What are the qualifications for the selected films?

For this year, 2017, they must have been completed after January 1, 2016. They also must not have had a theatrical release.

Do you think that some films really don’t get a fair shake from film festivals? And if so, why?

I think the bigger festivals rely on reaching out to established filmmakers and organizations for their programming, and submitted films can become an afterthought. We make a point of carefully evaluating all submitted films and drawing a large percentage of our program from blind submissions.

What motivates you and your team to do this festival?

Our commitment to find films with a specific and original vision. We love discovering the filmmakers of the future. Our director of programming Paul Sbrizzi discovered Lena Dunham and Ben Zeitlen before their careers took off. We love discovering and nurturing young filmmakers’ careers and watching them grow. We also love to showcase fresh and stimulating work by established filmmakers.

How has your FilmFreeway submission process been?

Very smooth. We find the platform very easy to use and easy to keep all the submissions organized and we are able to communicate with all the programmers well through the platform.

Where do you see the festival by 2020?

Our goal is to be a destination festival that is known for showcasing a selection of the best new work from around the world as well as finding up-and-coming talent. We are well on our way and intend on achieving that by 2020.

What film have you seen the most times in your life?

The Wizard of Oz because it comes on T.V. every year and it brings out the kid in me.

In one sentence, what makes a great film?

A naturally gifted filmmaker who is unafraid of expressing a personal, inspired vision with style and sensitivity.

How is the film scene in your city?

Mammoth Lakes is a ski resort where many second-home-owners are industry professionals with a passion for filmmaking and a great interest in new talent. A lot of the year-round locals have a taste for art and culture; they welcome the festival and the filmmakers with open arms.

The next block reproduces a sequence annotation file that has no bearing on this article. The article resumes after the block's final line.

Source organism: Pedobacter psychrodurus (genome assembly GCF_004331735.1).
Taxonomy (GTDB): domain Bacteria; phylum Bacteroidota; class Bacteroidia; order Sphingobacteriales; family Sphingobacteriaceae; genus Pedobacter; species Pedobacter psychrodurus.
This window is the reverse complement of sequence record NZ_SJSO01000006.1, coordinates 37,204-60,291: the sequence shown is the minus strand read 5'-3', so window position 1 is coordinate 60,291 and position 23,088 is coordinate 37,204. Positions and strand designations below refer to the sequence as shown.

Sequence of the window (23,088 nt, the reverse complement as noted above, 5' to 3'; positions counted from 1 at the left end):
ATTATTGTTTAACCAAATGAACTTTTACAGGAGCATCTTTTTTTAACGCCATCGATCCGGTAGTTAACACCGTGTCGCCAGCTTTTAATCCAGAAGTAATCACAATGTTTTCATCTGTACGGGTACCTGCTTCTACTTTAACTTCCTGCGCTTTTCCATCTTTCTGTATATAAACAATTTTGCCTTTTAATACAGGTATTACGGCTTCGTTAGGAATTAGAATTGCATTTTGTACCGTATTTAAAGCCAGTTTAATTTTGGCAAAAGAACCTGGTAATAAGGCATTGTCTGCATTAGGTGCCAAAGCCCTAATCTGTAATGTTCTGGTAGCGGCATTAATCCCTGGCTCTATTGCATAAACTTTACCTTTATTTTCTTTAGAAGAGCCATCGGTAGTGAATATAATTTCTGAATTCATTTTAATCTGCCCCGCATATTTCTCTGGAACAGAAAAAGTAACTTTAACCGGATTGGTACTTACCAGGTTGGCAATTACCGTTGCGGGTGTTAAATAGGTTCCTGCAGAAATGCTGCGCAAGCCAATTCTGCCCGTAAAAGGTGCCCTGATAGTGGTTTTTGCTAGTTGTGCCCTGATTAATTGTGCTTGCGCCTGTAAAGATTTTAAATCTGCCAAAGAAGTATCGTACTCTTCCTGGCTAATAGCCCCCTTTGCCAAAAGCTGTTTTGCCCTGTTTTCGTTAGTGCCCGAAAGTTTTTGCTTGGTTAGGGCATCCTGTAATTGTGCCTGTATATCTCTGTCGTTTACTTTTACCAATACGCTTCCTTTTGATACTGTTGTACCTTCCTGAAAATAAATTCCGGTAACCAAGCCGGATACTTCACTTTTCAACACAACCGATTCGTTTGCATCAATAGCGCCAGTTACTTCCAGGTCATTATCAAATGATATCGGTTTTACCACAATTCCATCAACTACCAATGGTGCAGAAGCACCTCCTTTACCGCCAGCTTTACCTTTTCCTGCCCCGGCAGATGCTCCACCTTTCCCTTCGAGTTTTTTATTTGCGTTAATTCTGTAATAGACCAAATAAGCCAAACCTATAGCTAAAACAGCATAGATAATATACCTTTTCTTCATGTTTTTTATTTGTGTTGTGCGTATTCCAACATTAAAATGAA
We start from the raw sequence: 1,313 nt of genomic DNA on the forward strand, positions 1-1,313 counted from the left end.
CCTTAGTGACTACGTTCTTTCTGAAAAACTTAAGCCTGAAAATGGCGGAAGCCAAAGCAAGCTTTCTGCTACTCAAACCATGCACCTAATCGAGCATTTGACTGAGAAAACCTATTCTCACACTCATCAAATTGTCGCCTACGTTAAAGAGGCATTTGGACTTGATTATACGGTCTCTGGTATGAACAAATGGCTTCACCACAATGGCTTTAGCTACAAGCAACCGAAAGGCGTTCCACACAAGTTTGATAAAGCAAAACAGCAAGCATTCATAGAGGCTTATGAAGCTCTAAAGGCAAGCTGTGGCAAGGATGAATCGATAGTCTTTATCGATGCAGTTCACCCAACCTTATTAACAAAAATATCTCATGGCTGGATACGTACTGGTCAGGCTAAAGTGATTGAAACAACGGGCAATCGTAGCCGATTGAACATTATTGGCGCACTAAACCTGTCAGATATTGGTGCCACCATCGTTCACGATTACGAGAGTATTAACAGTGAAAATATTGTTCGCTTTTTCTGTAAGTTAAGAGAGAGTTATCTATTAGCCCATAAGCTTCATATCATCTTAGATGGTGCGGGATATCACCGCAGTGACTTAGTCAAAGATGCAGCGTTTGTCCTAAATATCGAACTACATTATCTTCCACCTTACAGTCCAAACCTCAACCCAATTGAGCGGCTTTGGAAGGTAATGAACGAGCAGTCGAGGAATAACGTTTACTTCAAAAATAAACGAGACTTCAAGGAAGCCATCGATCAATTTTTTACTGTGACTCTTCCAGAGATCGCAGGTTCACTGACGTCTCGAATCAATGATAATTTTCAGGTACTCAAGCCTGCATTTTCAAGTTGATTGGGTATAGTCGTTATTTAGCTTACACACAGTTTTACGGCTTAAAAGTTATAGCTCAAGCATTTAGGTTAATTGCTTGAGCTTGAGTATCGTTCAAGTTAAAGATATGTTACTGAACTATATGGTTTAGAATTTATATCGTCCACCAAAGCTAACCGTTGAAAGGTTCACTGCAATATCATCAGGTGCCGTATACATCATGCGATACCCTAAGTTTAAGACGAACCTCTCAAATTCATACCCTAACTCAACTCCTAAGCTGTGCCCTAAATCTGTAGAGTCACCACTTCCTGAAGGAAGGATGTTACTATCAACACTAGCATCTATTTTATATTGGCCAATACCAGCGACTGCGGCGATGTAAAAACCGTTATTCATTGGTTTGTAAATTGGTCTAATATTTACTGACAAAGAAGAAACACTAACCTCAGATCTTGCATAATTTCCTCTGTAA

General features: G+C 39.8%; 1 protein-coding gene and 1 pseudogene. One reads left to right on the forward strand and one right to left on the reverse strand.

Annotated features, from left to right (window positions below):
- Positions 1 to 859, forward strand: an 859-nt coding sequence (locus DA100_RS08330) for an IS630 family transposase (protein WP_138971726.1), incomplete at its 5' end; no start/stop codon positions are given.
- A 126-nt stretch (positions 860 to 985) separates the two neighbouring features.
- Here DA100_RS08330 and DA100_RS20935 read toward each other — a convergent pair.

mammothlakes1.jpg

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Interviewer Matthew Toffolo is currently the CEO of the WILDsound FEEDBACK Film & Writing Festival. The festival that showcases 20-50 screenplay and story readings performed by professional actors every month. And the FEEDBACK Monthly Festival held in downtown Toronto, and Los Angeles at least 2 times a month. Go to www.wildsound.ca for more information and to submit your work to the festival.

Film Review: GET OUT (USA 2017) ****

Deadlines to Submit your Screenplay, Novel, Story, or Poem to the festival: http://www.wildsound.ca

get_out.jpgDirector: Jordan Peele
Writer: Jordan Peele
Stars: Daniel Kaluuya, Allison Williams, Bradley Whitford, Catherine Keener

Review by Gilbert Seah

Imagine a horror version of GUESS WHO’S COMING TO DINNER with a director trained in comedy with an act at Second City, Chicago, and the result is the priceless horror comedy GET OUT that opens this weekend and the most fun at the movies so far this year.

Now that Chris Washington (British Daniel Kaluuya, SICARIO, JOHNNY ENGLISH REBORN) and his girlfriend, Rose (Allison Williams), have reached the meet-the-parents milestone of dating, she invites him for a weekend getaway upstate with Missy (Catherine Keener) and Dean (Bradley Whitford). At first, Chris reads the family’s overly accommodating behaviour as nervous attempts to deal with their daughter’s interracial relationship, but as the weekend progresses, a series of increasingly disturbing discoveries lead him to a truth that he could have never imagined.